Bob Dylan dropped out of college in the 1960s, but he will make his way back to a college town and to the IU Auditorium on Oct. 29, and IU students are ready to see him.
The concert begins at 7:30 p.m., and tickets are on sale at the IU Auditorium website for $55 and on Ticketmaster for a little more than $80.
Dylan, born as Robert Allen Zimmerman in 1941, released his debut studio album in 1962 and has been going almost nonstop since then. In March 2017, Dylan released his newest album, “Triplicate.”
Shows are like a ritual for Dylan, who usually sticks to very similar set lists rather than changing it every performance. An article written for popmatters.com detailed how fans following Dylan’s tour in 2015 were frustrated with the unchanging songs across Dylan’s sets.
Alex Meyer, a first-year student a the IU School of Optometry, said while his sets may contain the same songs, Dylan has different lyrics so no two songs ever sound the same.
“It is amazing that he constantly changes up his song lyrics, not simply doing the same songs the same way over and over again," Meyer said. "He is also such a mysterious character. You can never assume the meaning behind a song on the first listen. You have to keep coming back to it to find the true meaning.”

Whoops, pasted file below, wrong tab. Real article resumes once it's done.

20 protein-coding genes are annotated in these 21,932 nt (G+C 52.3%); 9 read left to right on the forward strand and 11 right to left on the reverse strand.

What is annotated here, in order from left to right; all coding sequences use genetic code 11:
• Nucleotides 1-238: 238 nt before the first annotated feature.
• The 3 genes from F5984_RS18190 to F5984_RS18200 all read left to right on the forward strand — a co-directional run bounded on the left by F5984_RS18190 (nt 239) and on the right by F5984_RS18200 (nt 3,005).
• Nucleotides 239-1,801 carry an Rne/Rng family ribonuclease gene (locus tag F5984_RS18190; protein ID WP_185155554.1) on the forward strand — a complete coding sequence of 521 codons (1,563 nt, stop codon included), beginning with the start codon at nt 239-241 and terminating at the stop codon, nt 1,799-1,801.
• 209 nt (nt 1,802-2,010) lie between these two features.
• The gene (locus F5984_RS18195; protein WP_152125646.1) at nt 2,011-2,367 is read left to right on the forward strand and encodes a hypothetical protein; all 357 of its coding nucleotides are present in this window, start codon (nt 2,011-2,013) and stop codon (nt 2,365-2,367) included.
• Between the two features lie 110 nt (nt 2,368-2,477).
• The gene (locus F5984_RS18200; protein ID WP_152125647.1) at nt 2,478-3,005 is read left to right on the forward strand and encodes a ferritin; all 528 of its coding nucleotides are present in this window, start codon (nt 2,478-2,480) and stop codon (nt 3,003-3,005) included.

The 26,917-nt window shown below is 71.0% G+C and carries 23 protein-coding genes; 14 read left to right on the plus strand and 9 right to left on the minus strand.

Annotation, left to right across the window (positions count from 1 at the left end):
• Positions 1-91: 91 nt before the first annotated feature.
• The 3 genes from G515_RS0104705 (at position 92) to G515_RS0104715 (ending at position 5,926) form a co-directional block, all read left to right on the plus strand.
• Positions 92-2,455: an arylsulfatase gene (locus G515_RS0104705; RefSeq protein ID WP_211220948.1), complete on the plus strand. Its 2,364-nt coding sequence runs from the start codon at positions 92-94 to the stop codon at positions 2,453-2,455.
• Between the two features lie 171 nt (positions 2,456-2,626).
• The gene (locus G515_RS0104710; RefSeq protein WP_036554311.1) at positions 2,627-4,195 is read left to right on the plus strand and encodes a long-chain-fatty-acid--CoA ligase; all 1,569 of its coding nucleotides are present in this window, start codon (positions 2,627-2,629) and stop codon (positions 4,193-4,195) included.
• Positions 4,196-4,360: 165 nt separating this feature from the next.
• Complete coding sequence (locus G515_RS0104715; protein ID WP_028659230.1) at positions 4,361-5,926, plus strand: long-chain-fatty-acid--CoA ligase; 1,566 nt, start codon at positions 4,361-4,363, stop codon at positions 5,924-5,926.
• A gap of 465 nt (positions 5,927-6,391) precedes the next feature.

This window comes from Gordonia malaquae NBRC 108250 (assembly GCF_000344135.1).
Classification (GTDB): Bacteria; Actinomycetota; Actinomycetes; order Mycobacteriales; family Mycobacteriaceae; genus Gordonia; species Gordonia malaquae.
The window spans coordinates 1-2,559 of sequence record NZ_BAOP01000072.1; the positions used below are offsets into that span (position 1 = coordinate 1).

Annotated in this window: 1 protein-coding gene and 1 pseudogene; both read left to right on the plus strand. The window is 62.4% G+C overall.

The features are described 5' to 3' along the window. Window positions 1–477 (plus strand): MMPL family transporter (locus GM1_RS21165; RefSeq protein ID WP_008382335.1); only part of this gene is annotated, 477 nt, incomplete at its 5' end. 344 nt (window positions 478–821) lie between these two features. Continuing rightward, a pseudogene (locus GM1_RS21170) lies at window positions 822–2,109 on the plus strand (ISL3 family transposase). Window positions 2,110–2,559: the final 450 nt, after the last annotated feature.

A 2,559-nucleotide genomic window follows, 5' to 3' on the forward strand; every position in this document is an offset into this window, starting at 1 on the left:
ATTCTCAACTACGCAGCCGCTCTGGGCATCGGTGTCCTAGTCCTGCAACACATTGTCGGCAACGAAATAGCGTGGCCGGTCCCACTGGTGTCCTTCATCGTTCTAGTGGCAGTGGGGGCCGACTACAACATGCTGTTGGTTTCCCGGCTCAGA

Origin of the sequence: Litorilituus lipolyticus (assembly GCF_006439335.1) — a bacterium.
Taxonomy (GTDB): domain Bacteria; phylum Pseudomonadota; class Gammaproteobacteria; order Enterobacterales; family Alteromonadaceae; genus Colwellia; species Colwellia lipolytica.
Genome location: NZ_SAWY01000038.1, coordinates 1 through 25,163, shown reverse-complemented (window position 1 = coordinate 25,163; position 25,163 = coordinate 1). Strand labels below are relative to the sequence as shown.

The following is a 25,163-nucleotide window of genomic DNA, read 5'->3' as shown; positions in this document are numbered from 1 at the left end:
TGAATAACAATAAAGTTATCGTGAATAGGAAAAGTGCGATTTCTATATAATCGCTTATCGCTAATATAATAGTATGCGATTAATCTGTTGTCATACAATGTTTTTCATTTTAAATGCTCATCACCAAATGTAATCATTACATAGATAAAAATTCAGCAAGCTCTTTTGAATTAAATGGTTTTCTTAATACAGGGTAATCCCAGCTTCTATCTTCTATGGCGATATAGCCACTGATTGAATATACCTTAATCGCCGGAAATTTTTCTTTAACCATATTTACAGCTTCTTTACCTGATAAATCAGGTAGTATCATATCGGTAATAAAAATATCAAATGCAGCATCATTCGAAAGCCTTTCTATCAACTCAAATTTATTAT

People often talk about Dylan's lyrics, for which he won a Nobel Prize in 2016. The list of awards Dylan has received for his writing doesn't stop there.In 1982, Dylan was inducted to the Songwriters Hall of Fame.
“I think with his lyrics, with every song it can range from one phrase to about a dozen phrases that just burn in your head because of how vivid and how powerful and how symbolic they can be,” said Mitchell Banks, an IU sophomore planning to attend the concert. “That’s the No. 1 reason why Dylan is so cool and so important, at least to me.”
In addition to wooing crowds with his knack for lyrical writing, Dylan’s music has inspired many people in more ways than one, Meyer said.
“His songs have inspired the important social and political revolutions of generations from the 1960s to the present — for example the Civil Rights movement of the '60s where he sang at the Washington Monument during the March on Washington," Meyer said. "He has been true to himself and a great observer of humanity, writing songs about life and what he sees as important.”
Not only do Dylan’s lyrics inspire change, they also manage to push boundaries with honesty, IU junior Luke Klage said.
“The music contains an honesty that is hard to find anywhere else,” Klage said. “He is always pushing boundaries and not conforming to any notion of what kind of music he is expected to be making.”
Dylan, now 76, is making his way across the United States. After performing with his band and Mavis Staples at the IU Auditorium on Oct. 29, Dylan will continue to share his music in other cities including New York City, Boston and Washington, D.C.
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